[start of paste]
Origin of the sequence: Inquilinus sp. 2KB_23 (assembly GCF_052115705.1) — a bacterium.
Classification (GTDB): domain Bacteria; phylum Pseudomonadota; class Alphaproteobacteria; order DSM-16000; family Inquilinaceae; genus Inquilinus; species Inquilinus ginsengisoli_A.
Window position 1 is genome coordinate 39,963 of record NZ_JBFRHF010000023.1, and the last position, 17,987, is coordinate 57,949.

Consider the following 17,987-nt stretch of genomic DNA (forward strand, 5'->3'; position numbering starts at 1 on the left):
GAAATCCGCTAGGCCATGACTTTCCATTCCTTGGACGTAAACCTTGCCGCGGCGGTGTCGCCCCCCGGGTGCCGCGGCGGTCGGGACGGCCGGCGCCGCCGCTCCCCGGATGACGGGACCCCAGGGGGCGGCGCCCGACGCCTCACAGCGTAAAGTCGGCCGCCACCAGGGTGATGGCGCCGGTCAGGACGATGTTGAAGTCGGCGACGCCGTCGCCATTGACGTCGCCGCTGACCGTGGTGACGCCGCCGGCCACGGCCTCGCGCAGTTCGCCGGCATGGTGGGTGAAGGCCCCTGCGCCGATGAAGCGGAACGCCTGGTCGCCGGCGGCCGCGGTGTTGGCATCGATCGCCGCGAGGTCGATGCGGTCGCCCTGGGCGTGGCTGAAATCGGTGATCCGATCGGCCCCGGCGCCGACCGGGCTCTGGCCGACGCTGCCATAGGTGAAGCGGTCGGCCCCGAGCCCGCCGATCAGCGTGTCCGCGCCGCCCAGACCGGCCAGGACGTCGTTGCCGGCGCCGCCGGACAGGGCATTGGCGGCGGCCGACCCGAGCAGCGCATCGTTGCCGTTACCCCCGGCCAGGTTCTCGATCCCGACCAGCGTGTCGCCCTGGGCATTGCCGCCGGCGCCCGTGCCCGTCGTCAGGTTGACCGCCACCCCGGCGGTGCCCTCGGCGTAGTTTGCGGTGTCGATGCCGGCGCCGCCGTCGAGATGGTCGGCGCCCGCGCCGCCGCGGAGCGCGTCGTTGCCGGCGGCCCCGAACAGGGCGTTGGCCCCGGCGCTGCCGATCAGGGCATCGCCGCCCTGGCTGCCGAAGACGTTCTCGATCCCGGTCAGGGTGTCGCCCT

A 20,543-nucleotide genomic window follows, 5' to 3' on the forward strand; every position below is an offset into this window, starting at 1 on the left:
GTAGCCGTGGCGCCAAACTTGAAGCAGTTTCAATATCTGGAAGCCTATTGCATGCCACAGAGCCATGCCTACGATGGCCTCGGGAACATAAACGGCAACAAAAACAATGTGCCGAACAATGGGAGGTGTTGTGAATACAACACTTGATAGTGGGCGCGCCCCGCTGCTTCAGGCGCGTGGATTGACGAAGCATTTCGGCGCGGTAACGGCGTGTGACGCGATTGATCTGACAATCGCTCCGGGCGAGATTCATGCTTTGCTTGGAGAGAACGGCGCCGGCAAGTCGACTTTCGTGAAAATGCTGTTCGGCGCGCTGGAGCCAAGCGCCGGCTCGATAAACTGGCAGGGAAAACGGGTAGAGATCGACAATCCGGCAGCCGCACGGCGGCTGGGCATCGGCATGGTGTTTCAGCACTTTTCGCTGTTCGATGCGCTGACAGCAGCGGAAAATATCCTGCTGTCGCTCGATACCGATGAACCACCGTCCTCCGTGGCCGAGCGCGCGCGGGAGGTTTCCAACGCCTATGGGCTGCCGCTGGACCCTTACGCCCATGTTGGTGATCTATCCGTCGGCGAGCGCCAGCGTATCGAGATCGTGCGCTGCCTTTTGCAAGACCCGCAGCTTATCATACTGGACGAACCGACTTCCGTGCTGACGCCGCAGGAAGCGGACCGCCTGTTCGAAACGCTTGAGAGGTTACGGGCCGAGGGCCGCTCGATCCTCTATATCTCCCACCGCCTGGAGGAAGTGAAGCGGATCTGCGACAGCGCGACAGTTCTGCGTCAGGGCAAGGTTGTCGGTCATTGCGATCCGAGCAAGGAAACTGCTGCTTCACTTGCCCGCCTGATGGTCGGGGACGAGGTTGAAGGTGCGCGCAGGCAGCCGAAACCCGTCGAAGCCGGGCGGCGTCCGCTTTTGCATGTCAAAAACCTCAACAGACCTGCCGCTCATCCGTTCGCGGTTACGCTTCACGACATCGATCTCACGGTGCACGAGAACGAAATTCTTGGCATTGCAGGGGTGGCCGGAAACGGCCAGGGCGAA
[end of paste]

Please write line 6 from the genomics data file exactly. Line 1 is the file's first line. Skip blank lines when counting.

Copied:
A 20,543-nucleotide genomic window follows, 5' to 3' on the forward strand; every position below is an offset into this window, starting at 1 on the left: